Now, I am a city girl born and raised in the suburbs… so I know I cannot comment on the work that encompasses the idea of “harvest”.  However, I am very thankful for the farmers who do provide me with the fruits of their labours!  Yet, I was reminded again, just today, that although we can plant a seed, water and tend it, and even though we hope and pray and wish it to grow…  only God can do the actual miracle of life thing.  I am fascinated, as a life scientist, by the idea of cloning and test tube creations.  I am thrilled by genetic codes, developmental biology and mutation, diversity and evolutionary principles.  We have learned to “create” so much… but not quite from scratch yet… we still need a starting point.  Apparently there are some 7 500 varieties of apples worldwide.  Just think about that.  A simple “apple” could conjure up 7 500 varieties.  Each one of those varieties then produce different actual fruits: some perfectly round, some bumpy, some red, some green and some yellow!  And, of course, they taste slightly different… tart, sweet, sour… wow… I am boggling my own mind.  So let’s move on….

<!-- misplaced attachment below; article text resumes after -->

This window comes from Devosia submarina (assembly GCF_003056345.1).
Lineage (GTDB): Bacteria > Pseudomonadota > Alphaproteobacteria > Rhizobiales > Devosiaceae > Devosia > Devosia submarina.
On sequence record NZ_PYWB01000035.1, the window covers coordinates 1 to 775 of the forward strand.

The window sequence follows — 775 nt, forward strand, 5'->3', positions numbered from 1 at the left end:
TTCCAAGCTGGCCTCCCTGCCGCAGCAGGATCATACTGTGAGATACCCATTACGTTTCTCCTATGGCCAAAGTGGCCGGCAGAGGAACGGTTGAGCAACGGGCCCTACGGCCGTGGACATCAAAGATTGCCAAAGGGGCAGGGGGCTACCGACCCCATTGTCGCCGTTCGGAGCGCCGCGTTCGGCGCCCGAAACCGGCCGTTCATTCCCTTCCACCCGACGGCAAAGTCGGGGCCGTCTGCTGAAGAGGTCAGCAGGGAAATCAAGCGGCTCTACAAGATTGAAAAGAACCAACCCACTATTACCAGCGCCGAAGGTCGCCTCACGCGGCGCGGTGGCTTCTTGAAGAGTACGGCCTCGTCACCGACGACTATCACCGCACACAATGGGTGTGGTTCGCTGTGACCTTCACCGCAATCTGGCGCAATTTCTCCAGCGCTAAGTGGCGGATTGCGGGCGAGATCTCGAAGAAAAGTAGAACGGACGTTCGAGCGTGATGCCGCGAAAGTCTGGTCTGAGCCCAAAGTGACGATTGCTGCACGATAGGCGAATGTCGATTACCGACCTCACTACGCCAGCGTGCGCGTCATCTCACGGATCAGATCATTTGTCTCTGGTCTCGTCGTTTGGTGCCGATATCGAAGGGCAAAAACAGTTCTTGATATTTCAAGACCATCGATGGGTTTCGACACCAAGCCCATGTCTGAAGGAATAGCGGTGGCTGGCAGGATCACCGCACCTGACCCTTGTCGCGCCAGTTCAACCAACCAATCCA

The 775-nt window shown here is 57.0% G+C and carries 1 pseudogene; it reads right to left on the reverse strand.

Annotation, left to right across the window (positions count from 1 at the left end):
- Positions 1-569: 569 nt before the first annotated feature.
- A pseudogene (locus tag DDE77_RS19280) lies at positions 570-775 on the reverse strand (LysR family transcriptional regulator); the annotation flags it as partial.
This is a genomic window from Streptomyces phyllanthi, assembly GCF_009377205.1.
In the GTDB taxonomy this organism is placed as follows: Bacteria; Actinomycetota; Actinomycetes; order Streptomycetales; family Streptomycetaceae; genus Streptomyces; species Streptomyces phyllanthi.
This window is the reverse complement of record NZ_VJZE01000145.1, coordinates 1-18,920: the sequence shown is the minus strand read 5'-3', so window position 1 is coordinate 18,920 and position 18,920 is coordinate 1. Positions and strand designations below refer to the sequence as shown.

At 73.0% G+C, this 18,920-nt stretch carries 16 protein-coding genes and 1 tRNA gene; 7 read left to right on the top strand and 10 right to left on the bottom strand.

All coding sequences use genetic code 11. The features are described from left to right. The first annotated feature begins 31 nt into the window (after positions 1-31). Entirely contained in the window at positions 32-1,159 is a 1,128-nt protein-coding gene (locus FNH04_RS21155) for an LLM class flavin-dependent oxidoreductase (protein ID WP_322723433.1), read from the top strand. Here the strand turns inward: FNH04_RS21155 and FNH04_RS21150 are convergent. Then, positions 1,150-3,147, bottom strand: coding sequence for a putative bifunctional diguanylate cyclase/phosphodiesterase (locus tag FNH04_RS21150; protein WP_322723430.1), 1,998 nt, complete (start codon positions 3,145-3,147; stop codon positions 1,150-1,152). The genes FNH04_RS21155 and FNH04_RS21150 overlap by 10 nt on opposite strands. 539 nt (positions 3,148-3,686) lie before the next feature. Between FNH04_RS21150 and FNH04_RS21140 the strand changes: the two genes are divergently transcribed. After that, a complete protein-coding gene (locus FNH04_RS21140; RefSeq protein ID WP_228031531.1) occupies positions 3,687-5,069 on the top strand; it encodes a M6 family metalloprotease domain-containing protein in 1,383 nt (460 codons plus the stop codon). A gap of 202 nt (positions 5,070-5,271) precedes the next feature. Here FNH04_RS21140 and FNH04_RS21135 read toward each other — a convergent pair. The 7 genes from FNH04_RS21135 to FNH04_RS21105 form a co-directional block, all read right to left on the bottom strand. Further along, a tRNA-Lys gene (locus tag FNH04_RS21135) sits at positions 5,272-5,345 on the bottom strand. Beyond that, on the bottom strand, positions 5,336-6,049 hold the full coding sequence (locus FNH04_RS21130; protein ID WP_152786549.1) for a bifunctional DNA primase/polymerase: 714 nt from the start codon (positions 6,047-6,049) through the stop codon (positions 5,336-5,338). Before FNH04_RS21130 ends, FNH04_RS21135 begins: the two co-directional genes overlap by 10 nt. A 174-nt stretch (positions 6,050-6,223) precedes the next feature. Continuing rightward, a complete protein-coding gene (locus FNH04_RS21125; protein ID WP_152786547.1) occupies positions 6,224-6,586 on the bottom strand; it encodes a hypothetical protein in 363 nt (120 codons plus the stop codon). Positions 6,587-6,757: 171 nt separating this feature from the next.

Let’s think about the symbol of “apple” for a moment… for many of you (and for Google!) the first symbol that comes to mind is for apple computers and all things “i”.  Apparently Steve Jobs came up with the idea for apple from Newton and the idea of knowledge, gravity, the falling of the apple from the tree and all that.  Many educational institutions have adopted the apple for their symbol for this reason as well.  Education and the idea of “an apple a day keeps the doctor away” has promoted it as a symbol for health and growth and the furtherance of good futures.  The apple tends to have a slightly darker theory as well… especially in religious circles, as the “forbidden fruit” of lust, sin and the fall of man through Adam and Eve (although the Bible doesn’t say the forbidden fruit was an actual apple…).  Needless to say, the seemingly simple apple is not so simple… in fact, it is quite complex!complexapples